First of all, Jesus, in the deep distress of his soul, came to the presence of God in prayer. Jesus’ prayer started by coming to the presence of God the Father. Some of us may think that we cannot pray unless we know our prayer topics. Sometimes, we don’t even know what to pray. But that’s okay. To Jesus, prayer was not saying something or telling God what to do. It is to acknowledge God the Father as the ultimate source of power, protection, and provision. Jesus’ prayer started by coming to the presence of God the Father personally in the deep agony of his soul. Most of us are stressed and often feel overwhelmed with many things. But we need to put aside all worries and anxieties and come to God just as we are. We don’t have to say a word when we pray. Just try to be in the presence of God the Father, who loves unconditionally and accepts us just as we are and knows everything and what is best for us. Coming to the presence of God, our Father, is prayer.
Apostle Paul said that prayer is very effective in overcoming our chronic anxiety. He said in Philippians 4:6-7 that we should always pray with thanksgiving, and the peace of God would guard our hearts and minds in Christ Jesus. That’s so true. Facing all kinds of life challenges in the world, we tend to worry a lot. Due to the long-lasting pandemic these days, I see many people suffer from anxiety disorders and cry out for help. I am glad that numerous services are available, such as mental health counseling, yoga, meditation, and even prescription-drug. But we must also know that the primary goal of Christian prayer is not just to overcome fear and anxiety but to have a personal relationship with God our Father. The peace of God is the byproduct of our relationship with God our Father.
Look at verse 42 again. “Father, if you are willing, take this cup from me; yet not my will, but yours be done.” In this verse, we see Jesus’ intense spiritual struggle. Jesus prayed, saying, “Father, if you are willing, take this cup from me.” Here, “this cup” refers to his trials, including terrible sufferings of humiliation, excruciating pains, and cruel death on the cross. Jesus was fully human, just as we are. So, the cup of his suffering and death took a heavy toll on him. Humanly speaking, Jesus was just over 30 years of age, too young to die. He cried out to God by saying, “Father. If you are willing, take this cup from me.” I am sure that his disciple could hear when Jesus cried out in prayer. The human Jesus surely didn’t want to die. “No, I don’t want to die.”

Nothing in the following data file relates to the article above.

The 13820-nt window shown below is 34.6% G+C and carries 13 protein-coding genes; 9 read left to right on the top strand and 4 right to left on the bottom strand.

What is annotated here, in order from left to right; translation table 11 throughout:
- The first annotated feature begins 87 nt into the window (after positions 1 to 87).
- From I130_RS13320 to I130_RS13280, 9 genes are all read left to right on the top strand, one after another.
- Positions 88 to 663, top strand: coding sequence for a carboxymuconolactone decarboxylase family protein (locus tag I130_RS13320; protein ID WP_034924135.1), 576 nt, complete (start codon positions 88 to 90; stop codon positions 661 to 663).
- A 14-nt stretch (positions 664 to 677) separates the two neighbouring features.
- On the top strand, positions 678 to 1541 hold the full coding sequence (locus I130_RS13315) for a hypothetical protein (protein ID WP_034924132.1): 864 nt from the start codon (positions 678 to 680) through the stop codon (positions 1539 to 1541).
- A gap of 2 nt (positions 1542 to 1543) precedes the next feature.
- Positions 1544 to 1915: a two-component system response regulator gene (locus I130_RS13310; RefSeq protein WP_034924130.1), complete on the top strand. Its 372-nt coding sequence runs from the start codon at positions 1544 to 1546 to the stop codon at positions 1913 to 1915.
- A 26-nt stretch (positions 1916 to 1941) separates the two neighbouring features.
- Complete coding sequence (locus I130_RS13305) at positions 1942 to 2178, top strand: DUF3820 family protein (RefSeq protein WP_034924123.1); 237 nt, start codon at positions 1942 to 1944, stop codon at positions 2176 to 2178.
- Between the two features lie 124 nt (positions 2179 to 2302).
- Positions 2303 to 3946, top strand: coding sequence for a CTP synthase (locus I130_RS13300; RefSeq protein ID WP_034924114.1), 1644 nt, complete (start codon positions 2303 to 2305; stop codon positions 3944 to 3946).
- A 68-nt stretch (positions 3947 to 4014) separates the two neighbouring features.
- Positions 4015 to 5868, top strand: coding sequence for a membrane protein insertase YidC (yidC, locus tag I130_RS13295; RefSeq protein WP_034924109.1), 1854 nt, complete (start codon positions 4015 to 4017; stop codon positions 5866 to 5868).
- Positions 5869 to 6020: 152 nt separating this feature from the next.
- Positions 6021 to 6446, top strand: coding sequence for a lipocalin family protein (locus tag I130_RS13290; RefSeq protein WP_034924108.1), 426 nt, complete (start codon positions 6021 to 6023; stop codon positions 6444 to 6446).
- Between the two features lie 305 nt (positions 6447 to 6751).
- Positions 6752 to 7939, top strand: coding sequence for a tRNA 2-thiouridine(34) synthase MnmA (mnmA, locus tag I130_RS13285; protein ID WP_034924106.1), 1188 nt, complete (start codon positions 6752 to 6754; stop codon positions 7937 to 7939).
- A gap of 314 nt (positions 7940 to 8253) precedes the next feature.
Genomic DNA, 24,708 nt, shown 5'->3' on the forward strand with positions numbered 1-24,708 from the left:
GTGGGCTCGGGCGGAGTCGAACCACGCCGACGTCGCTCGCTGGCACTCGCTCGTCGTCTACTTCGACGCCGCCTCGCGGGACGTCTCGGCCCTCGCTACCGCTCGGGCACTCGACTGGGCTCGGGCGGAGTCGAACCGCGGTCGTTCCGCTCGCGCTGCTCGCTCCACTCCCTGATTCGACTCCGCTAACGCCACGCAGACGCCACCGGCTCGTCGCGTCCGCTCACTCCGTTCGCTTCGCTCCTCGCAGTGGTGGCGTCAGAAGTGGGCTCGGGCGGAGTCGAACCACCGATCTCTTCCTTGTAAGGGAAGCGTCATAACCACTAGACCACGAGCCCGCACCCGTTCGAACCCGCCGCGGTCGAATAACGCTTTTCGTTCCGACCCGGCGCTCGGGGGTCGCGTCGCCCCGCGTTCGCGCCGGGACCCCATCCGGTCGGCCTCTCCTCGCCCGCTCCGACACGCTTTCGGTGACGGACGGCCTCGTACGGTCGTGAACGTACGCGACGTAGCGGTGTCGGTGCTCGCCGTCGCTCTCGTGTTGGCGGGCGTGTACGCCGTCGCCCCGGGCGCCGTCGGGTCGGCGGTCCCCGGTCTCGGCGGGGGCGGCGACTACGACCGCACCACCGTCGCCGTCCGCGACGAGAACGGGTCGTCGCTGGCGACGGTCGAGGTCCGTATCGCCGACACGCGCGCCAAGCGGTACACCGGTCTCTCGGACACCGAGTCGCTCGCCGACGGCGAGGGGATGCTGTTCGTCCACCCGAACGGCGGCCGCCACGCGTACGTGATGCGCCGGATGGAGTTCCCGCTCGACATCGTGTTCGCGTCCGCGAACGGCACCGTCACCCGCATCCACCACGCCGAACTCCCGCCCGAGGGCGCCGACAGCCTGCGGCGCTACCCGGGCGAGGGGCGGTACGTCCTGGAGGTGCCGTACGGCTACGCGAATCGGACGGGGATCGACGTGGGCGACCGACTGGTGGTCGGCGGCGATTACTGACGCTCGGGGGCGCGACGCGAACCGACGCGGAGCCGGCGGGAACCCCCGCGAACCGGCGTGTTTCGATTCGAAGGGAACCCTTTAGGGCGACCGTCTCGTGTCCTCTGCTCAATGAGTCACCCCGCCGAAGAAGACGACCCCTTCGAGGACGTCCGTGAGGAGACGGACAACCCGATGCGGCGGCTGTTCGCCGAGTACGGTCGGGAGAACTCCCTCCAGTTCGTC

But he also said, “Yet not my will, but yours be done.” We see that Jesus was in a dilemma between his will and God’s will. He was deeply troubled in deciding either to follow his human desire or to follow God’s will to take the cup of suffering and death on the cross.
We can clearly see that it was not an easy decision for Jesus to make, saying, “Well, it’s no big deal. I will die because I will rise again anyway.” No, Jesus really struggled that if possible, he didn’t want to die. Was he weak? No. It shows that he was fully human, like us. Undoubtedly, it was an even greater temptation for Jesus because he was entirely God who had the right to choose not to die but to live. Yet, we see that in his prayer, Jesus asked God’s help so that he would follow his Father’s will through his submission. Wow! It was an intense spiritual battle. I am not sure how many of us can struggle as Jesus did. I don’t think we can fully understand the intensity of Jesus’ struggle on the Mount of Olives. But we are encouraged to do so in the Scriptures. “In your struggle against sin, you have not yet resisted to the point of shedding blood.” (Hebrews 12:4)
Hebrews 5:7 describes the glimpse of Jesus’ fierce spiritual struggle on the Mount of Olives. “During days of Jesus’ life on earth, he offered up prayers and petitions with fervent cries and tears to the one who could save him from death, and he was heard because of his submission.” The phrase “prayers with fervent cries and tears” stands out to me. It was such intense spiritual wrestling in the deep agony of his soul. I am sure that the devil that came to tempt Jesus earlier in the wilderness came back to Jesus and whispered, “Hey, Jesus. You don’t have to die. You have the power to do your own. Take it easy! Don’t be foolish!”
Look at verses 43-44. “An angel from heaven appeared to him and strengthened him. And being in anguish, he prayed more earnestly, and his sweat was like drops of blood falling to the ground.” Luke is the only one who mentioned the appearance of an angel who strengthened Jesus in times of great spiritual battle. The phrase “his sweat was like drops of blood falling to the ground” highlights the intensity of Jesus’ spiritual struggle against his flesh. Yet, through prayer, Jesus won the victory over the temptation and decided to surrender to God’s will. If Jesus chose not to submit to God’s will, there would be no hope of salvation for us.